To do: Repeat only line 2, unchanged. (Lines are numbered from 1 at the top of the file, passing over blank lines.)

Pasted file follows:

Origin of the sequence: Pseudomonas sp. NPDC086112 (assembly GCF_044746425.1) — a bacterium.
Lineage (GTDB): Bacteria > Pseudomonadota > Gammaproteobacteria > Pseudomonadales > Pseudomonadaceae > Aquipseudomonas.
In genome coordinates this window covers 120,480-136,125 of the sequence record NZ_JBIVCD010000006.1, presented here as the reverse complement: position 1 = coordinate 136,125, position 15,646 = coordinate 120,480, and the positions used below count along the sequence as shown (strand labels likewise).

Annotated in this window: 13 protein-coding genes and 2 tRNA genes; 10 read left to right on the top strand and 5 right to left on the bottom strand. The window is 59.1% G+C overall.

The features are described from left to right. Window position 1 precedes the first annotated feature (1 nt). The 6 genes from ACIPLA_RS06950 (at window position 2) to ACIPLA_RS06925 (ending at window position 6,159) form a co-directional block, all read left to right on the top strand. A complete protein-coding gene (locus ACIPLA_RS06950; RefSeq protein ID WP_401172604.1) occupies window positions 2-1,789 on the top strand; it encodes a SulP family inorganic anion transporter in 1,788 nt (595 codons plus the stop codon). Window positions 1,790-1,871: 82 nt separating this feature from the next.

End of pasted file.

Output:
Lineage (GTDB): Bacteria > Pseudomonadota > Gammaproteobacteria > Pseudomonadales > Pseudomonadaceae > Aquipseudomonas.